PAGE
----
The only anticipation regarding this past Wednesday’s Federal Open Market Committee meeting was how much the Fed would increase rates – with the consensus expectation somewhere around one full percentage point. To me, the Fed’s actions seemed a bit like a 400-pound diabetic guy ordering a Diet Coke at Mr. Gatti’s.
The Fed’s attempt at window dressing doesn’t shock me, but the reaction of Wall Street does. The collective wisdom of investors seems to be that inflation really is mostly transitory – even if a bit more persistent than the use of that term originally suggested. That’s the only reasonable explanation for market rates that remain well below the rate of inflation, a condition that guarantees that trillions of dollars in bond investments will produce negative real (inflation-adjusted) returns for the next several years.
The only way to rationalize eight percent inflation and a ten-year Treasury rate of 3.5 percent is to believe that inflation will pretty quickly fall by at least 50 percent – from eight percent to four percent or less. Otherwise, those really smart fund managers buying trillions of dollars in bonds are committing to a guaranteed loss on those investments.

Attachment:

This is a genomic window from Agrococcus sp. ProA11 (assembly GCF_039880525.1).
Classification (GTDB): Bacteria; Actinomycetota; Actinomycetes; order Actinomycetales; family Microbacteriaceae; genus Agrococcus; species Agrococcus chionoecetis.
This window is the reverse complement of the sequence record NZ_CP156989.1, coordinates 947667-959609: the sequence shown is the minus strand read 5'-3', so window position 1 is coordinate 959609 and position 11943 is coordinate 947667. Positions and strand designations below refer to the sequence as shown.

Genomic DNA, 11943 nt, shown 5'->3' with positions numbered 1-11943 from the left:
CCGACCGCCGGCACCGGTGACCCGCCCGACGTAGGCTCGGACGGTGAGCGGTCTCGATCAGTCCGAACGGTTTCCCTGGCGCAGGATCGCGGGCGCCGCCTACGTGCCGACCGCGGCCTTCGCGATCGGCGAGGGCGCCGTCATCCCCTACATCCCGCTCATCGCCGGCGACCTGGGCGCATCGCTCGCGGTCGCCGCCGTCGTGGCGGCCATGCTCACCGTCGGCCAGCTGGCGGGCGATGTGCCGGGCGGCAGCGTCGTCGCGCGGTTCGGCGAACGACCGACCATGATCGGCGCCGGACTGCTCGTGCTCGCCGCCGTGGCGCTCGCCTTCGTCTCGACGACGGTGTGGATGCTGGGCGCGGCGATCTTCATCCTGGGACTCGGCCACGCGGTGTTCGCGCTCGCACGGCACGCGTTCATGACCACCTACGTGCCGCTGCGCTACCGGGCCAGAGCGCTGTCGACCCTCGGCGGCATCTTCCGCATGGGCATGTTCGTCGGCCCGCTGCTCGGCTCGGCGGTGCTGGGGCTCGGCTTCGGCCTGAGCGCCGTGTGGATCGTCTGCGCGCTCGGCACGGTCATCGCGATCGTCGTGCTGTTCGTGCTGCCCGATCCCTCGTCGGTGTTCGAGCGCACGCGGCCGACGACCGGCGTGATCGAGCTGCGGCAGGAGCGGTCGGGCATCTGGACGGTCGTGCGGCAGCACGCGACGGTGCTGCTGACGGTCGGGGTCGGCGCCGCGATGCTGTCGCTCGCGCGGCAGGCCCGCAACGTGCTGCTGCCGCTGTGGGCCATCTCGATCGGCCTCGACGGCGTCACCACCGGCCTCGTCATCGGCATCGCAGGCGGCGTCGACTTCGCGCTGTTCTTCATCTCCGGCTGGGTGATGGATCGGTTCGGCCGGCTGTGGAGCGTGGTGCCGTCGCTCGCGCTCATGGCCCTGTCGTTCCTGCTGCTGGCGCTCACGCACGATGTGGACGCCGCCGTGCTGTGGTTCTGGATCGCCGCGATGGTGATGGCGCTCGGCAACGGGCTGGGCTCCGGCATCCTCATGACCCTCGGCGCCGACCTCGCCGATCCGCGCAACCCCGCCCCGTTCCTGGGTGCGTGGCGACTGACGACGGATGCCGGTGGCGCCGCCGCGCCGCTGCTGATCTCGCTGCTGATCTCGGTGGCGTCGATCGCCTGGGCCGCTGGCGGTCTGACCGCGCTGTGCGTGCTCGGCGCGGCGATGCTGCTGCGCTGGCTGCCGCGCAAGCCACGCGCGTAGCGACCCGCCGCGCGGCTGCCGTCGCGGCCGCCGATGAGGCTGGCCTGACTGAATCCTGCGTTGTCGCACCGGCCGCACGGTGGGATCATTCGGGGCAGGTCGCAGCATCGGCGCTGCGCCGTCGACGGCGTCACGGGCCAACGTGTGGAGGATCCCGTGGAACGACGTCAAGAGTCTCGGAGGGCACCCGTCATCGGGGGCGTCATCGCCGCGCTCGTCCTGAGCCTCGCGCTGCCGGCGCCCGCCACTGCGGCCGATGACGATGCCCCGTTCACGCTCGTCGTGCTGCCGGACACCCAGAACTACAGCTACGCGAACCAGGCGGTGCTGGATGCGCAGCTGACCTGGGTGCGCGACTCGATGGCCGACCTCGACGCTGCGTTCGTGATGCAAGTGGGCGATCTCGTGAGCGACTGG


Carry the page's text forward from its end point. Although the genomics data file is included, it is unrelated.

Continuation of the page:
During each of the previous six tightening cycles, the Fed Funds rate peaked at above the inflation rate. A similar move today would require the Fed to raise rates by at least a full six percentage points – not a paltry one percent.
It’s easy to imagine why the Fed might be less-than-zealous in fighting inflation; this type of rate increase would push the U.S. into a recession so severe that even accomplished wordsmiths would be unable to ignore it. But I simply don’t understand why investors collectively act as if these tiny moves by the Fed will not only reduce inflation – but will do so relatively quickly.
It seems to me that the general level of market interest rates should be at least a full five percentage points higher than they are currently. That would put the Fed Funds rate around eight percent. That’s also about where CD rates would be. Mortgage rates would be over ten percent. And, just as occurred in the successful inflation fighting efforts by the Federal Reserve in 1980, the U.S. would experience a recession.
In my opinion, the Fed Emperor has no clothes, but investors don’t seem to agree. There is a strong possibility that I am wrong. The actions of both the Federal Reserve and the collective actions of investors suggest that I am. Maybe the Fed can effectively combat inflation without the pain of meaningfully higher interest rates.
And maybe a couple of Diet Cokes is all the fat guy at the pizza buffet needs.
David Moon is president of Moon Capital Management. A version of this piece originally appeared in the USA TODAY NETWORK.